Hybrids seem stuck in something of a curious purgatory. The ban on internal combustion engine sales in the UK will arrive in 2030, with the ban on the sale of hybrids following in 2035 as the government seeks to move blindly into an electric future. These dates, you’d think, will surely change, but let’s not bank on it. Tax incentives have been handed out to encourage people towards EVs and hybrids, with manufacturers slapping batteries into their existing fleets to entice business customers with significantly lower BIK rates. This has resulted in some truly appalling cars and tarnished the reputation of hybrids. Is the tide, however, turning? A week with the new Range Rover Sport P400e offered the chance to find out.
I might have been unkind on hybrids from the outset. My experience of them has been mixed. On the one hand, the Cupra Formentor e-hybrid was clearly assembled to make money over any consideration for assembling a good car; on the other, the exceptional Polestar 1, built from the ground up to be a hybrid. In the middle, a car like the Audi A8L 60 TFSIe which imperceptibly blends engine and battery to deliver a refined experience. Where does the Range Rover Sport sit?
The on-paper numbers are encouraging. 70 miles of pure electric range immediately appeals. As does the overall package of the car. The design evolution across the Range Rover range has placed an emphasis on minimalism which I really like. Judging by the number of Range Rover Sports seen on the road, it’s a package that carries broad appeal. It’s spacious, well appointed and good looking with a range of powertrains available. Something for everyone?
Living with the Range Rover Sport
We’ll debunk the electric range immediately because of course it’s not actually 70 miles. I got 43 out of a single charge which isn’t nearly as bad as it sounds. Using it to crawl through west London traffic en route to work, shifting 2.8 tons is going to deplete any battery. There’s certainly enough usable range to render petrol obsolete for most journeys you’ll be completing.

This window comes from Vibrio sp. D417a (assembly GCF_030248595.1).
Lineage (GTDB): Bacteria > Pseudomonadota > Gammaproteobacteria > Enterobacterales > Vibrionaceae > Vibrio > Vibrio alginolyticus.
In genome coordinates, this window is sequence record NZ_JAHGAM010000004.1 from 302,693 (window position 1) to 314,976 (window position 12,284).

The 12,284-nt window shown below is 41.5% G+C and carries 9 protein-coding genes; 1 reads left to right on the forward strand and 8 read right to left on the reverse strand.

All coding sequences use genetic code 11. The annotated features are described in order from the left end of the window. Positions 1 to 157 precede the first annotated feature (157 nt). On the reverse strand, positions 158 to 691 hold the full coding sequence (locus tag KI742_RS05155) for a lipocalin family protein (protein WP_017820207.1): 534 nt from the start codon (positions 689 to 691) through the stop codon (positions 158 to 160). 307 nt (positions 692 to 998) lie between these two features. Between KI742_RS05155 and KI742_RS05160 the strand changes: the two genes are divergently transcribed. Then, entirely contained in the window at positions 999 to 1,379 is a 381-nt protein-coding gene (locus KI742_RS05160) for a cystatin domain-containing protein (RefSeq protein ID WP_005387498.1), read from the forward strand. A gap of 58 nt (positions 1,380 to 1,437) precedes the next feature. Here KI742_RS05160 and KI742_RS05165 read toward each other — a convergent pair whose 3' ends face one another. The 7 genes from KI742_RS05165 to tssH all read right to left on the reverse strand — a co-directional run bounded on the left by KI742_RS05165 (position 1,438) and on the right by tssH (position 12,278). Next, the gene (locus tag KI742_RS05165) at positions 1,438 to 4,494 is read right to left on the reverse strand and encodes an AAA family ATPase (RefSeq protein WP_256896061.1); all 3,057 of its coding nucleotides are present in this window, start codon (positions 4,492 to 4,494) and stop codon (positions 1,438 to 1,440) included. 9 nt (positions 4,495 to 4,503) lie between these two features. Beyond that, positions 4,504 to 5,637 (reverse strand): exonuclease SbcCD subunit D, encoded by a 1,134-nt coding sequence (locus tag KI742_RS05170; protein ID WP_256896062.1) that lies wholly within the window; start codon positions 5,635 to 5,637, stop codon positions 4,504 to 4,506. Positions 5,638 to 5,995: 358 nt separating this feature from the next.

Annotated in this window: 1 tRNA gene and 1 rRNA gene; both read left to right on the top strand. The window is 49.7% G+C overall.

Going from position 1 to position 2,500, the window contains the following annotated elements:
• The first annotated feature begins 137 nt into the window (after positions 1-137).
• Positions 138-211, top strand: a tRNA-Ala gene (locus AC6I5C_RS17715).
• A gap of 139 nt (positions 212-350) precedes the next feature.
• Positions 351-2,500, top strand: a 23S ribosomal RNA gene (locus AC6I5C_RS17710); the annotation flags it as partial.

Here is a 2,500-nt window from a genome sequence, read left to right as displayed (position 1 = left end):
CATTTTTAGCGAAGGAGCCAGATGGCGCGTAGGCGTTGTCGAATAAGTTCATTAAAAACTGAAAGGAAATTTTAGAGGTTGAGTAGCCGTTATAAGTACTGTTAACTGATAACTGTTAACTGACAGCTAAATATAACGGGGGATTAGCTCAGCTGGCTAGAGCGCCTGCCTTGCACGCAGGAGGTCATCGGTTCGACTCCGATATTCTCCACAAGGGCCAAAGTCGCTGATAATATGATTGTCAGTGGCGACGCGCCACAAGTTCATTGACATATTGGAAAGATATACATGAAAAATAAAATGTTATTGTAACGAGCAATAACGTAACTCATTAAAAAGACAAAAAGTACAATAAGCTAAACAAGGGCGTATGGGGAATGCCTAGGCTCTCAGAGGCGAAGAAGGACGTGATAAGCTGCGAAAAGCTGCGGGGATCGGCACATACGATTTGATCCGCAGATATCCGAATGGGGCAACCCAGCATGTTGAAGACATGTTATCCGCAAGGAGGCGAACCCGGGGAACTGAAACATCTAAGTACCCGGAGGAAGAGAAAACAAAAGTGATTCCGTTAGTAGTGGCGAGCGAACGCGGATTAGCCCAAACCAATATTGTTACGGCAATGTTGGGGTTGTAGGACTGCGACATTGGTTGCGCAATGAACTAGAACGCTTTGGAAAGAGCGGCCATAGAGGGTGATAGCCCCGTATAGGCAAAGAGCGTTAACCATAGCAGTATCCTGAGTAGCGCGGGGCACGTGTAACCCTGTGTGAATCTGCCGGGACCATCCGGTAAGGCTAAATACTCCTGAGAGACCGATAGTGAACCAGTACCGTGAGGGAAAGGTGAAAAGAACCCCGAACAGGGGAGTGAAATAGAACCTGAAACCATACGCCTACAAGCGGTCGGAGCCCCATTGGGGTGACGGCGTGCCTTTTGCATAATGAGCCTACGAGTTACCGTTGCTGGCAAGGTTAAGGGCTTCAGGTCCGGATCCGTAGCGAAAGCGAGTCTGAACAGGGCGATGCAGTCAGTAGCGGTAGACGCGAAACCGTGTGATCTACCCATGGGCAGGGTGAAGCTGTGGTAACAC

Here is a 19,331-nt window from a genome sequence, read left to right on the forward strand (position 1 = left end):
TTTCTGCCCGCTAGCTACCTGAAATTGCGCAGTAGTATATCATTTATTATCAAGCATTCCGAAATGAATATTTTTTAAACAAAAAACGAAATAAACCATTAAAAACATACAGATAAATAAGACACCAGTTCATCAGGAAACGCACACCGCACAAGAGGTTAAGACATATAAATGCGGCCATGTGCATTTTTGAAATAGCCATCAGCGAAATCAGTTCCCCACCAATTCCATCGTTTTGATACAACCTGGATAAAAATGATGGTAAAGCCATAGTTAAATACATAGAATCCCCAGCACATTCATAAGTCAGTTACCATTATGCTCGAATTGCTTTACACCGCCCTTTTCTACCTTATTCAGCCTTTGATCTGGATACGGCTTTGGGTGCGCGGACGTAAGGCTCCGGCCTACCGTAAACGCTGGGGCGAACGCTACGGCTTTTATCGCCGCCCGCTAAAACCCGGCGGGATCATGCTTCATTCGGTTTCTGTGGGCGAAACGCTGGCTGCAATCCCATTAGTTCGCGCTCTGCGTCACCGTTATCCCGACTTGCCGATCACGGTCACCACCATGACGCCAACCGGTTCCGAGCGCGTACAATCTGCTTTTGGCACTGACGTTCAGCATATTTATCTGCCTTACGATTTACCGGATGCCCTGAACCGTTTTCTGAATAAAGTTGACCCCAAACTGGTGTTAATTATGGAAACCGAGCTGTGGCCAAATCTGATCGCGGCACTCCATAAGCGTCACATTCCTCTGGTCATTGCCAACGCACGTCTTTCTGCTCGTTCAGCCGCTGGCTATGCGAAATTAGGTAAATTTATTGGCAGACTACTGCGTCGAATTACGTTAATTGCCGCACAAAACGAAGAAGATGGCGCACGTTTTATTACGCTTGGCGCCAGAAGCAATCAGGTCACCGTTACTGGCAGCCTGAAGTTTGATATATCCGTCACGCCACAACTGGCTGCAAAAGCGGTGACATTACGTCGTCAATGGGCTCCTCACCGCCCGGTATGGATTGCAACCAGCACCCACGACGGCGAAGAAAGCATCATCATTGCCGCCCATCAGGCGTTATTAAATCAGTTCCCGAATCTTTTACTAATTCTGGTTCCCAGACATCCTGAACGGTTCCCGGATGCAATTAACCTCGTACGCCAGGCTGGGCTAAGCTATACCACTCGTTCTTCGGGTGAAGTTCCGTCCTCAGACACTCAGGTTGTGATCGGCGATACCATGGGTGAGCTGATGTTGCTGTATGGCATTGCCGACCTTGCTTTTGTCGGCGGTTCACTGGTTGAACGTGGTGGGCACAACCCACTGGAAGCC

On the motorway, a run to Coventry returned 32mpg when using the petrol tank alone. At higher speeds, the energy required to keep the Range Rover Sport moving is too much for the battery alone, so the engine is required to keep things moving.
In normal scenarios, leaving the car in its hybrid setting, the engine steps in swiftly and unnoticed to support the battery. If you need to make a gap or get away from the lights quickly, both systems working in tandem provide 440hp and 620Nm of torque, with 0-60mph ticked off in 5.5secs. Even when left in electric only mode, however, there’s enough power to keep you progressing.
Away from the powertrain, the Range Rover Sport, as you would expect, is a great environment to be in. The Range Rover Sport P400e HSE, as tested, comes well equipped, with plush heated and ventilated leather seats, Range Rover’s latest infotainment system (which is a big step up from the previous one), panoramic roof, Meridian audio and plenty of noise deadening materials. It’s a hushed environment.
There’s plenty of space in the rear, whilst the front passenger seat can be moved to provide extra legroom for the rear occupant. In the boot, there’s no load space penalty when opting for hybrid over ICE, so there’s plenty of room.
What’s the Range Rover Sport like to drive?
The ‘sport’ moniker promises much, although unlike the previous generation, the new Range Rover Sport SVR hasn’t been revealed yet. That said, the Range Rover Sport P400e is noticeably more engaging to drive than its big brother, the Range Rover. Where that’s more of an arm around the shoulder type driving companion, the Range Rover Sport encourages you explore its performance and dynamic capabilities more keenly.
The model tested came equipped with the Stormer Handling pack, which introduces an electronic active dif, dynamic air suspension and all wheel steering. The ride quality, as you’d reasonably expect, is exceptional. The Range Rover Sport glides along unperturbed by the myriad potholes and scarring on our roads.